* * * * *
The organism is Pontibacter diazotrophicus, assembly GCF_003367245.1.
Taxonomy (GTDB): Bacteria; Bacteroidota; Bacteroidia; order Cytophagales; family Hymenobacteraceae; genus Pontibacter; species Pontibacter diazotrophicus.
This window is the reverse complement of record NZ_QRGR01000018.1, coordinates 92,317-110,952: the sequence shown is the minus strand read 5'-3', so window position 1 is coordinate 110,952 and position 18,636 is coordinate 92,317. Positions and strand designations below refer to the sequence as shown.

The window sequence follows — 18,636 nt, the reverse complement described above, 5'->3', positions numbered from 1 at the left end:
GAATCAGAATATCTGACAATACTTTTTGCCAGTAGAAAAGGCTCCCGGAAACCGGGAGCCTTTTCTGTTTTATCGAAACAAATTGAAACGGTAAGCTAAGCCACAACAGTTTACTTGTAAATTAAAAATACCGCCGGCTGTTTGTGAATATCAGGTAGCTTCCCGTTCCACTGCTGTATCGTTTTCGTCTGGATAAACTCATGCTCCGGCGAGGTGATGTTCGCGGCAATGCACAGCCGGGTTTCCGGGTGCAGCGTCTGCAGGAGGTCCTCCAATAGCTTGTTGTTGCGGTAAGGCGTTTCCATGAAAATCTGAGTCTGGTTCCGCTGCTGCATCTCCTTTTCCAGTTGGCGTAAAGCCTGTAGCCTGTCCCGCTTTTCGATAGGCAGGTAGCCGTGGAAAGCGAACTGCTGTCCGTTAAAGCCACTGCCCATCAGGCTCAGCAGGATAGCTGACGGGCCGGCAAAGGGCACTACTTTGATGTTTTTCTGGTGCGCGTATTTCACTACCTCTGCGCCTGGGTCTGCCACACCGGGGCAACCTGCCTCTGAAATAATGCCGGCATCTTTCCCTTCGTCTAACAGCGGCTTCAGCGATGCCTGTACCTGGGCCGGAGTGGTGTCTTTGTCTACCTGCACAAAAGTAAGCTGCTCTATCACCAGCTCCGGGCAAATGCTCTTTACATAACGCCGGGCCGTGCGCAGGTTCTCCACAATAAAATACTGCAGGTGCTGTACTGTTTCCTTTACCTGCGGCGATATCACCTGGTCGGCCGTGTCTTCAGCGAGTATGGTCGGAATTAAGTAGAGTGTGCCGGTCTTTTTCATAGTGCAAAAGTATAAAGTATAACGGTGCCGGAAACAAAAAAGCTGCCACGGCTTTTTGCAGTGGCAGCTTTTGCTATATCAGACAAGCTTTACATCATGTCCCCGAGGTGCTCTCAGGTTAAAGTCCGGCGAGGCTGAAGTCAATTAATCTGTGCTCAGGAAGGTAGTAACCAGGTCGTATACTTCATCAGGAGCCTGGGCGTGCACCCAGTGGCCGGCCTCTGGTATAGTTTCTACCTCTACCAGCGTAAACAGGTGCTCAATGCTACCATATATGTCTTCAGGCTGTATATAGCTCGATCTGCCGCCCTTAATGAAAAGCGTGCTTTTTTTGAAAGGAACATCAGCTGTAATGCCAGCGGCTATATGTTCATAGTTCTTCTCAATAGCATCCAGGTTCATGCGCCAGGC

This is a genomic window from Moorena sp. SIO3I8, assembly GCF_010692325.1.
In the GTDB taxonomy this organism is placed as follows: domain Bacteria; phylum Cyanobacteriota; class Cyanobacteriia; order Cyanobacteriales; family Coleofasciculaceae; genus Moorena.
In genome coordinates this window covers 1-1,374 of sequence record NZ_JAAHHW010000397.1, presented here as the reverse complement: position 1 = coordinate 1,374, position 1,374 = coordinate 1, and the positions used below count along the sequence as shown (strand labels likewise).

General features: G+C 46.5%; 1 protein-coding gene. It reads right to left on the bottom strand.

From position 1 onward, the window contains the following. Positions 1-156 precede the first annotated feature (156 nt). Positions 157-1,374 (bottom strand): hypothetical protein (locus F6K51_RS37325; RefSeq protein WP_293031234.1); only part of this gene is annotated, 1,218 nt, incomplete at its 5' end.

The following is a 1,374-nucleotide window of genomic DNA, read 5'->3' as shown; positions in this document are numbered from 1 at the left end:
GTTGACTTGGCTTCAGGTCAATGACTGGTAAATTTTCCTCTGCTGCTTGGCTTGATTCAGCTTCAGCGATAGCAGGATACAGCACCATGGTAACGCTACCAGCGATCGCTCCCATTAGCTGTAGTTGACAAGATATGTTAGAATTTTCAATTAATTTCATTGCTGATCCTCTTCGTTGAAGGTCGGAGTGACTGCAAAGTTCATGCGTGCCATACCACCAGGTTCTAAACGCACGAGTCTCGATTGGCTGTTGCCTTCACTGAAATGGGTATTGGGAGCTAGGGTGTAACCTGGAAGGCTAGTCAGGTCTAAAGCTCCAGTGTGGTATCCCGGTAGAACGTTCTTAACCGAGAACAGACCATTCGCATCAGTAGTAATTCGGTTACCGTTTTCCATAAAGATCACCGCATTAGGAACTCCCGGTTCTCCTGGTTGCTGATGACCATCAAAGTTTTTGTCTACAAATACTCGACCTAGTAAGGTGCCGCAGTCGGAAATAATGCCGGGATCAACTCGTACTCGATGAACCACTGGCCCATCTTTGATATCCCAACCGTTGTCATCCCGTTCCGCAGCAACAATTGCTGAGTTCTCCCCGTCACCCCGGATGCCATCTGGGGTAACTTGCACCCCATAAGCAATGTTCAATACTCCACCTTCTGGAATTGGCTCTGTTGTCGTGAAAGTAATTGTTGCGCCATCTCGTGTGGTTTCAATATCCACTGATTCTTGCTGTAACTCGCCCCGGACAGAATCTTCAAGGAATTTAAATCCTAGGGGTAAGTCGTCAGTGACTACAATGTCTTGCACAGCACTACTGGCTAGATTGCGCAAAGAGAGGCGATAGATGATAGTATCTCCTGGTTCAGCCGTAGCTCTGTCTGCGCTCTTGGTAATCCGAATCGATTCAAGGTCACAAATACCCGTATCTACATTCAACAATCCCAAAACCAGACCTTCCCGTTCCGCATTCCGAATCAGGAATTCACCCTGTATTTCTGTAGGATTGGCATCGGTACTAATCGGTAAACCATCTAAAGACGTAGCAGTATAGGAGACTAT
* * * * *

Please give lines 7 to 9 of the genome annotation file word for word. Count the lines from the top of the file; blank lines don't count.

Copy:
In the GTDB taxonomy this organism is placed as follows: domain Bacteria; phylum Cyanobacteriota; class Cyanobacteriia; order Cyanobacteriales; family Coleofasciculaceae; genus Moorena.
In genome coordinates this window covers 1-1,374 of sequence record NZ_JAAHHW010000397.1, presented here as the reverse complement: position 1 = coordinate 1,374, position 1,374 = coordinate 1, and the positions used below count along the sequence as shown (strand labels likewise).

General features: G+C 46.5%; 1 protein-coding gene. It reads right to left on the bottom strand.